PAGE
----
Alan Shields, ‘Punk’, 1974, ICI Annual Benefit & Auction 2016
Alan Shields, ‘Punk’, 1974, ICI Annual Benefit & Auction 2016

Inspired by Buckminster Fuller, socio-political protests, and anti-war activism in the late 1960s and early ‘70s, Alan Shields embraced unconventional sculptural forms and craft while making paintings with multiple viewpoints to offer rich and complex works for the viewer. This two-sided work is made of bands of silk-screened recycled paper that form overlapping grids creating a dense and brightly colored pattern. Shield’s work was prominently featured in the ICI exhibition High Times, Hard Times: New York Painting 1967-1975 curated by Katy Siegel.

Alan Shields is represented in numerous collections including the Metropolitan Museum of Art, the Solomon R. Guggenheim Museum of Art, the Whitney Museum of American Art, the Museum of Modern Art, the Parrish Art Museum, the Walker Art Center and the Tate Collection in London.

The Alan Shields Estate is represented by Van Doren Waxter, New York.


Image rights: Anonymous gift in honor of Nina Sundell and Susan Sollins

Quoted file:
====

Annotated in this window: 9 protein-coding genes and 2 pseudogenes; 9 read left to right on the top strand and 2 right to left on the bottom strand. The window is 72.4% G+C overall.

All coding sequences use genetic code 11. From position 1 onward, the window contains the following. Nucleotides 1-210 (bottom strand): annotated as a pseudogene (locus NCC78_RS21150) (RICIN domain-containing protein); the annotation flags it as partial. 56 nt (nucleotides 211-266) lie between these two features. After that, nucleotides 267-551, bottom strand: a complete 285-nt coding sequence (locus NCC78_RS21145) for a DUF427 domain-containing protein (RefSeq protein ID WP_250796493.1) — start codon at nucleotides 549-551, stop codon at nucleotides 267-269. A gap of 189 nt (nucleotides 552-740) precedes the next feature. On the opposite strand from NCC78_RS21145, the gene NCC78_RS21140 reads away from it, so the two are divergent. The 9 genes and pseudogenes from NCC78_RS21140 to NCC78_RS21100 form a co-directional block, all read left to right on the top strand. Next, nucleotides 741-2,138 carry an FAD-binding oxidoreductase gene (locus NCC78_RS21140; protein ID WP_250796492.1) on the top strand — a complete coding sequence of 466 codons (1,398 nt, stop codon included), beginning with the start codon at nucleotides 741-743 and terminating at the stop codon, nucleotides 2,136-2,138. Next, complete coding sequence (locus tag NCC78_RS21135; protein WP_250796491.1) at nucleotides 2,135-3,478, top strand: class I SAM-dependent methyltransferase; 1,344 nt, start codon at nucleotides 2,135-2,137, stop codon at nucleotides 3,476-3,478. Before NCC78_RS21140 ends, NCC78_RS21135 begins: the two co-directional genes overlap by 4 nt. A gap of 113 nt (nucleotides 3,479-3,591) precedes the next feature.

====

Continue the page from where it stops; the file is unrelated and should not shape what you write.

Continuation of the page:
About Alan Shields

A prominent and idiosyncratic figure in the New York art world of the 1970s, Alan Shields made vibrant collages from scraps of cloth, un-stretched canvas, rope, beads, wood, and pipe cleaners, staining the stitched and woven surfaces of his three-dimensional paintings with dye. Shields grew up on a farm in Kansas, where he learned to sew from his mother and sisters, later employing the skill in his machine-stitched, textile-like works. Speaking of his wide range of materials, he once said, “It’s just like farming. It’s good to rotate crops. It’s good to change media.” His compositions sometimes feature psychedelic coloring and recurring characters, such as Worm, an alter ego for Shields represented by a strip of fabric waving across the canvas; or imagery that evokes non-Western cultures, such as mandalas and constellations. He also produced prints and experimented with jewelry, animation, sculpture, and—influenced by Buckminster Fuller—built spherical or tepee-like structures. He is considered a forerunner to contemporary artists such as Jessica Stockholder, Jim Drain, and John Bock.

American, 1944-2005, Herington, Kansas, based in New York, New York

Solo Shows

Cherry and Martin, 
Los Angeles,

Fair History on Artsy

Owen James Gallery at The Editions/Artists’ Books (E/AB) Fair